If you want to stand out from the crowd and beat the competition, then you need to specialise. As a translator it is essential to translate in a field that is profitable and can offer a lot of work.

I specialise in legal and medical translations, but I do enjoy working with texts from other fields, like technical, IT, business, finance, advertising. I believe that it is important to specialise, but translators are not experts in the fields in which they need to translate, they become better with experience. I think translating texts from different fields keeps the translator alert, curious and eager to learn new things. As a translator you must know a little bit of everything even if you are a specialist translator in one field, and to be able to grow professionally you must be willing to learn all the time.

What do you enjoy most about being a translator?

Working as a translator is very rewarding for me. Helping people get their message across and facilitating the communication between them is a satisfying feeling. The most enjoyable part of this profession is the networking with other translators who always inspire me. Their stories, careers and passion for translation and languages are motivating.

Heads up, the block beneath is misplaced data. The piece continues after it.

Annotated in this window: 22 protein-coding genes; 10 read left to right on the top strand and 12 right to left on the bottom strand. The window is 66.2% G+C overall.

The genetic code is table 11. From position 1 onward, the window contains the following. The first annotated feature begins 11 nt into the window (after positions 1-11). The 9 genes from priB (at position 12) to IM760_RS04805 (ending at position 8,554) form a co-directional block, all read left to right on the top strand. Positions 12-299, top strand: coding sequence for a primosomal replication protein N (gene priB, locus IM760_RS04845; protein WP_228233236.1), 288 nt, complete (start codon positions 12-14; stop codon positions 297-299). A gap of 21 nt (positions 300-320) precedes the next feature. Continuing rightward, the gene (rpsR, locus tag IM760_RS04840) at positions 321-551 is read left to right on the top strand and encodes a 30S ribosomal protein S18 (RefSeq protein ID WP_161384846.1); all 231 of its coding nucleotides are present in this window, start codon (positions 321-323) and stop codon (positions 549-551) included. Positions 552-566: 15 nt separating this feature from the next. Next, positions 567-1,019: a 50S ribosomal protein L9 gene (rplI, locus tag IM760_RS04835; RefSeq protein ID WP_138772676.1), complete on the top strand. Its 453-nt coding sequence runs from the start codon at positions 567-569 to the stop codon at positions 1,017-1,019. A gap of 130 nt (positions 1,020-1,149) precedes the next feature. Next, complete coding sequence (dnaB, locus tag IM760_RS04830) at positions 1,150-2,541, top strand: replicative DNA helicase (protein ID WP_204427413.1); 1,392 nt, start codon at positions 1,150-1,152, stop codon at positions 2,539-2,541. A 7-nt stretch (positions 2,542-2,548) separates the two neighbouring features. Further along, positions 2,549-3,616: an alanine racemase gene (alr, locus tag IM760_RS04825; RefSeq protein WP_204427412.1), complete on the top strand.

Being a translator is hard and demanding work, difficult and challenging but it is the only profession where you can communicate with confidence and transfer any message without language barriers. This really changes lives.

You joined ITI recently. What are you hoping to get out of membership?

I am very proud to be part of the ITI team, I do feel like I grow professionally with all they can offer. I hope I can do as much CPD as possible for my professional development. I would like to learn from other professional translators and interpreters’ experiences and join as many events as possible organised by ITI.

Is there a word, phrase or saying you particularly like in Romanian, that doesn’t have a direct equivalent in English?

Like in any language there are many words, phrases and sayings in Romanian that cannot be translated into English simply because it doesn’t have the same emotional effect as in Romanian. When trying to translate something untranslatable, the translation sounds more like a definition or explanation and the message is lost. One saying that I like in Romanian and I find it hard to translate into English is “Spor!” which is a saying Romanians use when they wish to another person “Have a good day!” or “Have a nice day!” but it actually means “May your work be productive!” which sounds a bit old fashioned in English and ridiculous for modern days.